Though a year has passed since Belgium experienced one of the bloodiest terror attacks in its history, the country is yet to make any attempt to relieve the pain of a terror-stricken Turkish worker who barely escaped death in the suicide bomb attack at the Brussels Airport.
On the contrary, through some scandalous actions, the country has tightened the noose on the victim's family.
Ferhat Önder, a Turkish worker who used to work at the airport along with his wife, was heavily injured in the attack, carried out by Ibrahim El Bakraoui, on this day last year.
Just 10 meters (33 feet) away from the suicide bomber, the blast caused severe damage to his internal organs. Around 350 shrapnel, mostly nails and metal pieces, were removed from Önder's body, who also suffered some third degree burns. This type of burn leaves permanent traces on the body, with damages extending through every layer of skin, even affecting muscles, bones and internal organs and takes a very long time to heal.
"Only Turkish authorities asked how I am doing"
Önder, who underwent a total of 16 operations and suffered from various psychological problems, was neither visited nor called by Belgian officials. Although an official, who visited him in order to write a report, had said that they would treat him justly, no single step has so far been taken to relieve the family of its sufferings, a year into the incident.
Despite the fact that European countries insist on the Republic of Turkey to not to be concerned with Turks living in the continent, Önder said that former Turkish Consul General to Brussels Ali Barış Ulusoy and Foreign Minister Mevlüt Çavuşoğlu took personal and close interest in his situation.
When reminded that terror victims in Turkey were put on the payroll, declared martyrs, provided with indemnity payment and various social rights, Önder said he has not received any help so far, while the families of the deceased were attempted to be silenced, with a onetime payment of 12,000 euros each.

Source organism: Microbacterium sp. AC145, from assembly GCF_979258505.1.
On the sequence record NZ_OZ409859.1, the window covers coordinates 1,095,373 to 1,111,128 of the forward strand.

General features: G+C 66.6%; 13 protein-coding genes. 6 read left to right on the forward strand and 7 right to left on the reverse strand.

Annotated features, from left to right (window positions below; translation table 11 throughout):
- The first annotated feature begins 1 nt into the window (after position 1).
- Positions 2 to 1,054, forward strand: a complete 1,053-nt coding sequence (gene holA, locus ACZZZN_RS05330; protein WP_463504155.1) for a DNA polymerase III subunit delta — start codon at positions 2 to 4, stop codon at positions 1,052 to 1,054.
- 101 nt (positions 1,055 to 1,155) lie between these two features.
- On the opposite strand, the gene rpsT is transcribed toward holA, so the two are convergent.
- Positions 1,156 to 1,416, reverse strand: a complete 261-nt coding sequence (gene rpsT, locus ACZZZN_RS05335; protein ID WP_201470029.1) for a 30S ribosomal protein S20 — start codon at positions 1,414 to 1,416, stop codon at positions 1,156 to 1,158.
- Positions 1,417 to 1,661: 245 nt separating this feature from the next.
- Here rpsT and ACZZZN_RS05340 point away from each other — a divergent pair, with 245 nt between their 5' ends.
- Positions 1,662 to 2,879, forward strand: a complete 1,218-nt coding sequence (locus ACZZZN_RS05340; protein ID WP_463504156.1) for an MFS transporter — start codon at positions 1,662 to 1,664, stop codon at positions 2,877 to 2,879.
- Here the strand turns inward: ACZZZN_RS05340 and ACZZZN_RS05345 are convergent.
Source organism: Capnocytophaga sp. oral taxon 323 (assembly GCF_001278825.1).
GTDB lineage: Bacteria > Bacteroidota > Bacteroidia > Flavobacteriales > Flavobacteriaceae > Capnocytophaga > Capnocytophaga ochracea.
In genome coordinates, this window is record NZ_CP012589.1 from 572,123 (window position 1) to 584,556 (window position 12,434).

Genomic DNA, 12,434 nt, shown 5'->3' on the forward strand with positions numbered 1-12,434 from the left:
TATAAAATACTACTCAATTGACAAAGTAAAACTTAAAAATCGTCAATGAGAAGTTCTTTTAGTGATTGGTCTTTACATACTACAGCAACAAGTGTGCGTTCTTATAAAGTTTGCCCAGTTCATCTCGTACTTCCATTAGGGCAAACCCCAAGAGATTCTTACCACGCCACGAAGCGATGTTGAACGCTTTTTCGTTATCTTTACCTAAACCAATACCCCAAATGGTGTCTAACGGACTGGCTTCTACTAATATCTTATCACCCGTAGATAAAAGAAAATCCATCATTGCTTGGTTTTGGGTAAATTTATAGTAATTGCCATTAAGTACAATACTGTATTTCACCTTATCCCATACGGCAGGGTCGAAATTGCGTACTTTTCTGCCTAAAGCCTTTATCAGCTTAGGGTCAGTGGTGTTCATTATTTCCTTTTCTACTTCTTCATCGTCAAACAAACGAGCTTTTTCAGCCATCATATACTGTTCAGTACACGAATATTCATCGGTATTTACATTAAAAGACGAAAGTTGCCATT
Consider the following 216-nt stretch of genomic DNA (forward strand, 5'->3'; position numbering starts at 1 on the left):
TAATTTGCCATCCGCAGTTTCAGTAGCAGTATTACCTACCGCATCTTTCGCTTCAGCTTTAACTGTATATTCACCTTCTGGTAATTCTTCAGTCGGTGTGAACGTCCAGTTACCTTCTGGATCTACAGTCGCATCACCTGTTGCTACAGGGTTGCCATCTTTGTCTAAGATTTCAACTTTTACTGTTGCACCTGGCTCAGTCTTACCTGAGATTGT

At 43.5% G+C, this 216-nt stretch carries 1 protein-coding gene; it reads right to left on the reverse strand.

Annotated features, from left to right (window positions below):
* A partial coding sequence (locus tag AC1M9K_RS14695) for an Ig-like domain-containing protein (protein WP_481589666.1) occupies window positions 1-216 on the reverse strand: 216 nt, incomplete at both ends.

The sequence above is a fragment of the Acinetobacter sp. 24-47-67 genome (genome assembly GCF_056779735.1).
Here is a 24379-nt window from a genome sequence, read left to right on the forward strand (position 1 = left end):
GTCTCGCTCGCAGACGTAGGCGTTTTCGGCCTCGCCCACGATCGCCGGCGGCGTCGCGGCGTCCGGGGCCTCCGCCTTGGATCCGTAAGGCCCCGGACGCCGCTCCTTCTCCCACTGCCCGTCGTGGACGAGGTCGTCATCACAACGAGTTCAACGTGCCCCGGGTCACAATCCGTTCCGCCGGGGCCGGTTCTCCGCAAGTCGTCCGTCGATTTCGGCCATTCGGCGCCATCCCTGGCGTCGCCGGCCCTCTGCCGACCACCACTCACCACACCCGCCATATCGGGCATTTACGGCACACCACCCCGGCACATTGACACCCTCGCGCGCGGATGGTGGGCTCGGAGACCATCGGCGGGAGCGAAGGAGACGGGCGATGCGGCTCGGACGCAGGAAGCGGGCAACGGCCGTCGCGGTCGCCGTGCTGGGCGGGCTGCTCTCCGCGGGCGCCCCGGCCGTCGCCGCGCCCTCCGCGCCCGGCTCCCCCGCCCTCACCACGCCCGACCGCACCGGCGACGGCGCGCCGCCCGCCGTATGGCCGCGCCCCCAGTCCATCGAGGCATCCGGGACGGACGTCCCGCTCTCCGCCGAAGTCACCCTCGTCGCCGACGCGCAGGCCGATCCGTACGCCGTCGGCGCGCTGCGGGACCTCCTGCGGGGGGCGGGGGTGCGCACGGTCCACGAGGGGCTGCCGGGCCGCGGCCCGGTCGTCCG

'They made fun of my hospital reports and hired people to spy on me'
Önder said his insurance company pestered him at home and made fun of his hospital reports by saying, "They make you look like you survived the World War III." To his utter bewilderment, the firm also said that his condition did not constitute any impediment to continue working.
In reality, however, Önder still has several pieces of shrapnel left in his body and with heavy injuries in both hands, he will undergo another surgery in April.
"I would like to address Belgium, which takes pride in being a stronghold of human rights. As citizens of the country, we are aggrieved. I cannot find words to describe these people, who do not see any impediment for me to return to work and ignore the trauma my wife has been through. I saw someone taking my photo at the door of my house. When I approached and asked him to delete the photo he shot without permission, he said that he was working for the insurance company. They still think that I can work with this health," Önder said.
Alarmed by the situation, Önder initiated legal proceedings against the company, with hearings being held every month.
In the meantime, Önder attended a Belgian TV program, where the insurance company said his case would continue for another year. The decision prompted reactions from the programs host and audience guests, forcing company officials to step back and claim that they would come up with another offer soon.
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